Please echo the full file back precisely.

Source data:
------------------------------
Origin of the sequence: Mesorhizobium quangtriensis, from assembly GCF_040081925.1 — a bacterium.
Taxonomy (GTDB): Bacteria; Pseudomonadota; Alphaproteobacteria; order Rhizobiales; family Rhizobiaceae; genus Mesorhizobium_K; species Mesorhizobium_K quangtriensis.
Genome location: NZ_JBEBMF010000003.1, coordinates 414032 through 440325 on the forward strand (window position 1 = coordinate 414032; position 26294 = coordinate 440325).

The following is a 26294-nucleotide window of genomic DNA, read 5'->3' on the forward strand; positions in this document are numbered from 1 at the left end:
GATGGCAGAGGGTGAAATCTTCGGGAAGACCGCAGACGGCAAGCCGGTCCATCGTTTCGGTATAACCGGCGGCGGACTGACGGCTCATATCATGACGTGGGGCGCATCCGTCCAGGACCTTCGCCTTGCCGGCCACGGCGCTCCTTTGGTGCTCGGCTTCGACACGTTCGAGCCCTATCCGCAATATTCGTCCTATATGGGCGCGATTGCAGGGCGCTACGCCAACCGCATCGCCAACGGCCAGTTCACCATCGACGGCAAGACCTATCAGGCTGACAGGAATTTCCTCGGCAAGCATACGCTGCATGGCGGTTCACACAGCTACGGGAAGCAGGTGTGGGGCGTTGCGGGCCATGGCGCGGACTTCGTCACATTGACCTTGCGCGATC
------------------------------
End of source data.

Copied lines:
Origin of the sequence: Mesorhizobium quangtriensis, from assembly GCF_040081925.1 — a bacterium.
Taxonomy (GTDB): Bacteria; Pseudomonadota; Alphaproteobacteria; order Rhizobiales; family Rhizobiaceae; genus Mesorhizobium_K; species Mesorhizobium_K quangtriensis.
Genome location: NZ_JBEBMF010000003.1, coordinates 414032 through 440325 on the forward strand (window position 1 = coordinate 414032; position 26294 = coordinate 440325).

The following is a 26294-nucleotide window of genomic DNA, read 5'->3' on the forward strand; positions in this document are numbered from 1 at the left end:
GATGGCAGAGGGTGAAATCTTCGGGAAGACCGCAGACGGCAAGCCGGTCCATCGTTTCGGTATAACCGGCGGCGGACTGACGGCTCATATCATGACGTGGGGCGCATCCGTCCAGGACCTTCGCCTTGCCGGCCACGGCGCTCCTTTGGTGCTCGGCTTCGACACGTTCGAGCCCTATCCGCAATATTCGTCCTATATGGGCGCGATTGCAGGGCGCTACGCCAACCGCATCGCCAACGGCCAGTTCACCATCGACGGCAAGACCTATCAGGCTGACAGGAATTTCCTCGGCAAGCATACGCTGCATGGCGGTTCACACAGCTACGGGAAGCAGGTGTGGGGCGTTGCGGGCCATGGCGCGGACTTCGTCACATTGACCTTGCGCGATC